[or] Trump remains mostly asymptomatic and it bolsters the idea that this is actually not such a big deal.
One cultural angle Will the Trumps’ infections change how Americans think of the virus? It seems that, back in springtime, our celebrity obsession led many to take COVID seriously once Tom Hanks and other glitterati tested positive. Will Trump’s vulnerability nudge more supporters — especially older white men — to mask up and observe social distancing?
Some will view this inhuman virus carving out a morality tale in the Trumps’ case.
A second cultural angle: the president’s bodies I’m reminded of the old mythic dimensions linking the ruler’s body to the health of the nation/state/community. Think of the line from Excalibur (1981): “You [the king] and the land are one.” There can be some modern resonance to this for people who project cultural, psychological, and mythic dimensions onto national executives.
Another cultural angle: conspiracy We should expect variously imaginative interpretations of the Trumps’ infections, given American culture in general as well as the tenor of the season. How many folks will think the positive test revealed a deliberate infection by a deep state agent? Or that it wasn’t COVID per se but a bioweapon cooked up and deployed by the nefarious intelligence community/George Soros/the Illuminati/Hillary Clinton? It looks like some Q-anon believers think Trump contracted the virus on purpose, in order to… speed up arrests? I honestly don’t follow it.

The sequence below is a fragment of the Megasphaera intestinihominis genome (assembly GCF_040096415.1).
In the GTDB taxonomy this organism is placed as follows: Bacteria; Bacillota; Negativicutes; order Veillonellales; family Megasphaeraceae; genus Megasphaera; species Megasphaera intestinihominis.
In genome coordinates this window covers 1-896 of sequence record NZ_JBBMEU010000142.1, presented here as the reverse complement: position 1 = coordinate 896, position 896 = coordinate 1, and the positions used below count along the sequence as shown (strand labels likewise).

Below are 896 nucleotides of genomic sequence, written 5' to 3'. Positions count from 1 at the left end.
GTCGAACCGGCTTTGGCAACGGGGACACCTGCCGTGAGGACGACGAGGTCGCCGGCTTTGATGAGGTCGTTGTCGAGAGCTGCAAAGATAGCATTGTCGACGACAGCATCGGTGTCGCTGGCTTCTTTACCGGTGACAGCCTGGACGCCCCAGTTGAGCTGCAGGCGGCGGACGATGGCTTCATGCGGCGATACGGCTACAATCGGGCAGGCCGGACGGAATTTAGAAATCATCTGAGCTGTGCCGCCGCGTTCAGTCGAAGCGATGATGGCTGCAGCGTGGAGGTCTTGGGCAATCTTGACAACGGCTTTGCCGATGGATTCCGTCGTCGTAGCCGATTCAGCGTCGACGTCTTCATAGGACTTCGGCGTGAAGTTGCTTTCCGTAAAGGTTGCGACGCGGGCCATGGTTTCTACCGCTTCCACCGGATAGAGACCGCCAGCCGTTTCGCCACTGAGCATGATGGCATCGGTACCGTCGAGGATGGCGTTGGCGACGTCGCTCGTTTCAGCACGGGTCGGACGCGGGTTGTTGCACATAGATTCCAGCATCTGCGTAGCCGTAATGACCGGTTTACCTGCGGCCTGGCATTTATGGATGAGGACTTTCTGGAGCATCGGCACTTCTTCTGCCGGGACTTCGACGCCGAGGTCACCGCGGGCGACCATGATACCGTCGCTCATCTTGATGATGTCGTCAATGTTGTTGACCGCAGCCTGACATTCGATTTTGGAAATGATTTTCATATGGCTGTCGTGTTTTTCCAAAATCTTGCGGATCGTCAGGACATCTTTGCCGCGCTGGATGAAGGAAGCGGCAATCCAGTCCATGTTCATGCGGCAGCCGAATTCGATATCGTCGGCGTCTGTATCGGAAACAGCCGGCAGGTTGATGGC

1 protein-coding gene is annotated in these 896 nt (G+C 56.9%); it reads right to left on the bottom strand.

How many anti-Trump folks will suspect Trump doesn’t really have the virus, thinking that the self-announced story is a ploy aimed at distracting us from, or covering up, some other development? Michael Moore is already floating ideas along these lines:
he’s losing the election. And he knows it. It’s not 2016. He was hated in 2016, but he’s hated even more now. Millions of Americans are ON FIRE and on the verge of serving him up a major league ass-whooping and a record landslide defeat.
So he needs — badly — to totally change the conversation about this campaign.
And he just has.
Academic impacts Let me take the story back to higher education, the future of which is the putative subject of this very blog. One case is that of the University of Notre Dame, whose president was apparently infected during a White House event.
Over to you all. What kind of fallout do you anticipate from the Trump COVID situation?
(thanks to various my family, Facebook friends, Tom Haymes, this 538 discussion, and this MetaFilter thread for conversations feeding into this post; cross-posted to my blog)